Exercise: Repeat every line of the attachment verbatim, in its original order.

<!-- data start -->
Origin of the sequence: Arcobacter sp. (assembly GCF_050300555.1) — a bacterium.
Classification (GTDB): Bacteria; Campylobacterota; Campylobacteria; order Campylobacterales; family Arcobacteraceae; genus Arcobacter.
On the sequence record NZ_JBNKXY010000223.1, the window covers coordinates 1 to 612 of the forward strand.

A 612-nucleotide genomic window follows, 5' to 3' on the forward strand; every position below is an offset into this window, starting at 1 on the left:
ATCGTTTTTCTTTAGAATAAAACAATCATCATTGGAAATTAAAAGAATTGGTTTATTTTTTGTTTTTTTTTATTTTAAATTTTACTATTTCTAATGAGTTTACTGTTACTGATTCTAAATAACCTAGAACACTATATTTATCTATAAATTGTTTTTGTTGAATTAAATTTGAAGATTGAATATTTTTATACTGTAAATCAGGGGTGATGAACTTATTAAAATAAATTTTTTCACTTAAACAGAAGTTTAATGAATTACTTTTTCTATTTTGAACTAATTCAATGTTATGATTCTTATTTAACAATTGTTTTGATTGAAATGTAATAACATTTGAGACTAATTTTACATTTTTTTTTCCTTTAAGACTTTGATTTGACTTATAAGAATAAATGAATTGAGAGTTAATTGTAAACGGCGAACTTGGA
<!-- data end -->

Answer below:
Origin of the sequence: Arcobacter sp. (assembly GCF_050300555.1) — a bacterium.
Classification (GTDB): Bacteria; Campylobacterota; Campylobacteria; order Campylobacterales; family Arcobacteraceae; genus Arcobacter.
On the sequence record NZ_JBNKXY010000223.1, the window covers coordinates 1 to 612 of the forward strand.

A 612-nucleotide genomic window follows, 5' to 3' on the forward strand; every position below is an offset into this window, starting at 1 on the left:
ATCGTTTTTCTTTAGAATAAAACAATCATCATTGGAAATTAAAAGAATTGGTTTATTTTTTGTTTTTTTTTATTTTAAATTTTACTATTTCTAATGAGTTTACTGTTACTGATTCTAAATAACCTAGAACACTATATTTATCTATAAATTGTTTTTGTTGAATTAAATTTGAAGATTGAATATTTTTATACTGTAAATCAGGGGTGATGAACTTATTAAAATAAATTTTTTCACTTAAACAGAAGTTTAATGAATTACTTTTTCTATTTTGAACTAATTCAATGTTATGATTCTTATTTAACAATTGTTTTGATTGAAATGTAATAACATTTGAGACTAATTTTACATTTTTTTTTCCTTTAAGACTTTGATTTGACTTATAAGAATAAATGAATTGAGAGTTAATTGTAAACGGCGAACTTGGA